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Saturday, September 18, 1999




Kamehameha campus
Hilo plan backed

By Rod Thompson
Star-Bulletin

Tapa

HILO -- Hawaii County planners have voted to back a new Kamehameha Schools campus in Hilo, despite traffic worries and protests that it doesn't belong on Hawaiian Homes land.

Kamehameha Schools wants to build the kindergarten through 12th-grade facility on 176 acres in the Panaewa Forest on the southern edge of the city.

Because the campus would be more than 15 acres in size and on lands designated for agriculture, the state Land Use Commission will make the final ruling.

The county Planning Commission voted yesterday to send a favorable recommendation to the Land Use Commission.

Hawaiian Homes critics Linda Dela Cruz and Patrick Kahawaiolaa protested against building the school on Hawaiian Homes land.

"What's wrong with building it in east Hawaii on your own lands?" Kahawaiolaa asked Kamehameha representatives.

Kamehameha attorney William Yuen said the plan is to lease the site until Hawaiian Homes can trade the 176 acres of rocky ground for 110 acres of Bishop Estate land with soil, four miles north of Hilo.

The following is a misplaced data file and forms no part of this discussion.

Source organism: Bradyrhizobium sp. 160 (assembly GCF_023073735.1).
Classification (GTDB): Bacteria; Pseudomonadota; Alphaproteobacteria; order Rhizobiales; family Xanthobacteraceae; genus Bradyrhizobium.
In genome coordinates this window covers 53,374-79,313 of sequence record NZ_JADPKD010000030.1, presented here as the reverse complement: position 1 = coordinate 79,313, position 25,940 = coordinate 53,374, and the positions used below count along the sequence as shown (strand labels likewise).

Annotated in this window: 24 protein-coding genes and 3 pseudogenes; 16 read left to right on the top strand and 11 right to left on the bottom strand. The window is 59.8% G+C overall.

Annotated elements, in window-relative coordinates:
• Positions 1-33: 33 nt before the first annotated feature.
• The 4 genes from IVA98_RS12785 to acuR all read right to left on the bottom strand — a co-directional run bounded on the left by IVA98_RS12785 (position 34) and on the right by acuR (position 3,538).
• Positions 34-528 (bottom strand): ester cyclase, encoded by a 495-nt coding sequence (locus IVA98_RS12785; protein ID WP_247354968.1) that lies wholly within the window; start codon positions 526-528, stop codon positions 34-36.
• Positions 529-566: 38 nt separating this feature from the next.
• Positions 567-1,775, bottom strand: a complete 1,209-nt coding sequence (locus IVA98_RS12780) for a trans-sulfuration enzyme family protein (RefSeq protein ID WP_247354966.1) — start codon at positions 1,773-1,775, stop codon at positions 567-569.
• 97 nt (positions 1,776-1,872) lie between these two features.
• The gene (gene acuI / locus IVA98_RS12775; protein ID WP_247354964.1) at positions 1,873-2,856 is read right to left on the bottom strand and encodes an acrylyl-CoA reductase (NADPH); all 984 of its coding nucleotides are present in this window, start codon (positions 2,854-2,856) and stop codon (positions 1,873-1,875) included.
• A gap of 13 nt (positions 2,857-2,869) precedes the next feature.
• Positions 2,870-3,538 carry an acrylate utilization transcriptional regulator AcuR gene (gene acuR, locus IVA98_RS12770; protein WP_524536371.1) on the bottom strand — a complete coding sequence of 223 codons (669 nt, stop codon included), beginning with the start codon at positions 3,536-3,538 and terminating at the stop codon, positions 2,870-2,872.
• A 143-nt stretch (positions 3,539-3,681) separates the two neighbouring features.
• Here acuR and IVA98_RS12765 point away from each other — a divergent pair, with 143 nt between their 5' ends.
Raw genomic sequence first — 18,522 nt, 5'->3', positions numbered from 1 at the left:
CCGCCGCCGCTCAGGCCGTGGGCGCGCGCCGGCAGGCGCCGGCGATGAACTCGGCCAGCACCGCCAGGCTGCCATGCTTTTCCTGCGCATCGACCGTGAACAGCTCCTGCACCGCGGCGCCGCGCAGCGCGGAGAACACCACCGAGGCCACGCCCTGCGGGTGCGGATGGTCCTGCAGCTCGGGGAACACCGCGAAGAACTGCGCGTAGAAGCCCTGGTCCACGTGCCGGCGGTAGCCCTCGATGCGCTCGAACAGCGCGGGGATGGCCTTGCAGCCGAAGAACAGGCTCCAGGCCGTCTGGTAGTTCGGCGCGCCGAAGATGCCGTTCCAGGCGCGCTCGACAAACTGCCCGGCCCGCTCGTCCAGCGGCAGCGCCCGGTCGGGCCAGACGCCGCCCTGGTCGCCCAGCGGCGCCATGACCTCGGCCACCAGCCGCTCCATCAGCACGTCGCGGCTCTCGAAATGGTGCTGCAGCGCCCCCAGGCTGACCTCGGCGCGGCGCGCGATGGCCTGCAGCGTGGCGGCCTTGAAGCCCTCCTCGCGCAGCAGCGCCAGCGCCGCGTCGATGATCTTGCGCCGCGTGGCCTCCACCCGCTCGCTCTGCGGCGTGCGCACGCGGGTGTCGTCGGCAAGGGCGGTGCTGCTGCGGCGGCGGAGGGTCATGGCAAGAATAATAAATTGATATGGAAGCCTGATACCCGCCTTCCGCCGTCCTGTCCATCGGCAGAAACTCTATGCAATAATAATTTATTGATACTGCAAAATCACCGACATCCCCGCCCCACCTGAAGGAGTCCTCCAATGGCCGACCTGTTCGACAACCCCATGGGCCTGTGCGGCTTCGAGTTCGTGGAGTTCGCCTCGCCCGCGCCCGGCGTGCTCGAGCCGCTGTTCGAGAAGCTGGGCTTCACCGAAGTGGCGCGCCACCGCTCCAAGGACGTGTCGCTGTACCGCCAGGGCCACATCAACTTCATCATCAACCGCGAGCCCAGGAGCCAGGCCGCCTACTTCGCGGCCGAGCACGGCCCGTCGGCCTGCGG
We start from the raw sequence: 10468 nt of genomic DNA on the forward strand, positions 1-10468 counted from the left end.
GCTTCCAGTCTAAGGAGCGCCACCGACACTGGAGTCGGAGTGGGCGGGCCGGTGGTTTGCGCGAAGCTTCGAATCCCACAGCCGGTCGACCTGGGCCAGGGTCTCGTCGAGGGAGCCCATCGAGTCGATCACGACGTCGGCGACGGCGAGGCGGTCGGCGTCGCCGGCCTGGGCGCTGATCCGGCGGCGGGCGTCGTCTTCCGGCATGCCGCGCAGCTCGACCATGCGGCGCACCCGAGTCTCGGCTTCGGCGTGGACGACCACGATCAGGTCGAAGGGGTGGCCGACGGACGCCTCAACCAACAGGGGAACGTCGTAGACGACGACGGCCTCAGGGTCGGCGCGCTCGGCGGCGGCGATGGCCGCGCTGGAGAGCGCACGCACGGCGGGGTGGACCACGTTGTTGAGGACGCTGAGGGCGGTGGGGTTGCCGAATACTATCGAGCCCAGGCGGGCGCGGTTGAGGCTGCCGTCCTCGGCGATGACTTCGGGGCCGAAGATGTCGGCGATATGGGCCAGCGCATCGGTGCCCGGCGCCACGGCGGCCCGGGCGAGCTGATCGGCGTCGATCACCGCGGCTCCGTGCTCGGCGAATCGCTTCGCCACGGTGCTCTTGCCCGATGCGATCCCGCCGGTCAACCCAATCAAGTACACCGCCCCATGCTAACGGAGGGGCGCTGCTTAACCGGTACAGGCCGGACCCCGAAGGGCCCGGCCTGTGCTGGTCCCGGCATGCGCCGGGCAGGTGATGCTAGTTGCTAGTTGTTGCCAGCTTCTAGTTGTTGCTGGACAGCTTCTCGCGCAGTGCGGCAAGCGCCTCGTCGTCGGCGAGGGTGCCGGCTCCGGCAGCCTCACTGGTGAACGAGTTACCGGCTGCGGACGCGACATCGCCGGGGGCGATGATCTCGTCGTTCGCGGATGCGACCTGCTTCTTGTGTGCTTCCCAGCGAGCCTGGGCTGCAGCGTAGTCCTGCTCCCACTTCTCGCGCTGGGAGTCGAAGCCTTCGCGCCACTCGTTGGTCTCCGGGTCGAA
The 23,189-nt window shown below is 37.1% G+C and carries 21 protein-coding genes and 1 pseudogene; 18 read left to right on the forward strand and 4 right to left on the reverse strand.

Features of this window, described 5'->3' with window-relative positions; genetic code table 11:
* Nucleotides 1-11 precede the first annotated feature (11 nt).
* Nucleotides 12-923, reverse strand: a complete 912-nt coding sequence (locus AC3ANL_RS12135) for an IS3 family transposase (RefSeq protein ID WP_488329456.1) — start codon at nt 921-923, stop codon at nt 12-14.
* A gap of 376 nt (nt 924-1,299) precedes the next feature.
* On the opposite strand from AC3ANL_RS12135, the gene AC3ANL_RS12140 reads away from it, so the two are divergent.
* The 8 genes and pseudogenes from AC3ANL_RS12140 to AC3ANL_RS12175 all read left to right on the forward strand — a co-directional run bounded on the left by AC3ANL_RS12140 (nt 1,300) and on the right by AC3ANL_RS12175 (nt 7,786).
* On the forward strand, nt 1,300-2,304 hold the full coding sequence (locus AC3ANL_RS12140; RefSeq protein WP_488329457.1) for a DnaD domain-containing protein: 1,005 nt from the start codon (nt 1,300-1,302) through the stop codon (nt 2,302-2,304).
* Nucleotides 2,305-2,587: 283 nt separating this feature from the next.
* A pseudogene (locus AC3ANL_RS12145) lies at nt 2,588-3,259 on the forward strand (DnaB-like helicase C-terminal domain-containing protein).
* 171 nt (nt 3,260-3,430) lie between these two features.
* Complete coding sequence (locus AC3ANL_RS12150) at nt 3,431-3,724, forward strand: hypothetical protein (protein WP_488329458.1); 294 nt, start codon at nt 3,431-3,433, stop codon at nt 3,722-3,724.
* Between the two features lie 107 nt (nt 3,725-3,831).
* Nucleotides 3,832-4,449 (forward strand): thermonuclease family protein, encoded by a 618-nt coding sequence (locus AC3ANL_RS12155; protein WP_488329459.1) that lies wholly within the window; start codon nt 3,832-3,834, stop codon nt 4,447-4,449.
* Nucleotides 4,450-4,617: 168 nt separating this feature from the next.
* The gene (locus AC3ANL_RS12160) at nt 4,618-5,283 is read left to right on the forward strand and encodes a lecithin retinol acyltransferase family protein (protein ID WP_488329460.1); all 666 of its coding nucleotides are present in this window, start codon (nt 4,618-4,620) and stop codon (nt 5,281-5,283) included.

The Planning Commission decided none of that was their business.

But some of the commissioners were worried about traffic plans, which called for students coming from the Puna District to drive past the area of the school, go part way into Hilo, and then double-back on a side road.

Commissioner Jimmy Souza quoted a letter from state Transportation Director Kazu Hayashida which said, "The lack of (highway) improvements proposed for the initial campus is unacceptable."

Traffic consultant Julian Ng said students would be bused from Puna in the first phase of kindergarten through the eighth grade. He said it is too soon to study traffic effects of the high school.

Kamehameha planning consultant Frank Brandt said officials hope to have the first phase open with 200 students by August 2001.

Principal Barbara Robertson said the school now has 153 students at temporary quarters in the Keaukaha area of Hilo. The long-term plan calls for 2,300 students.

The main campus at Kapalama has 3,300 students, said Kamehameha President Michael Chun. A new campus opened last month at Pukalani, Maui, with about 150 students, he said.



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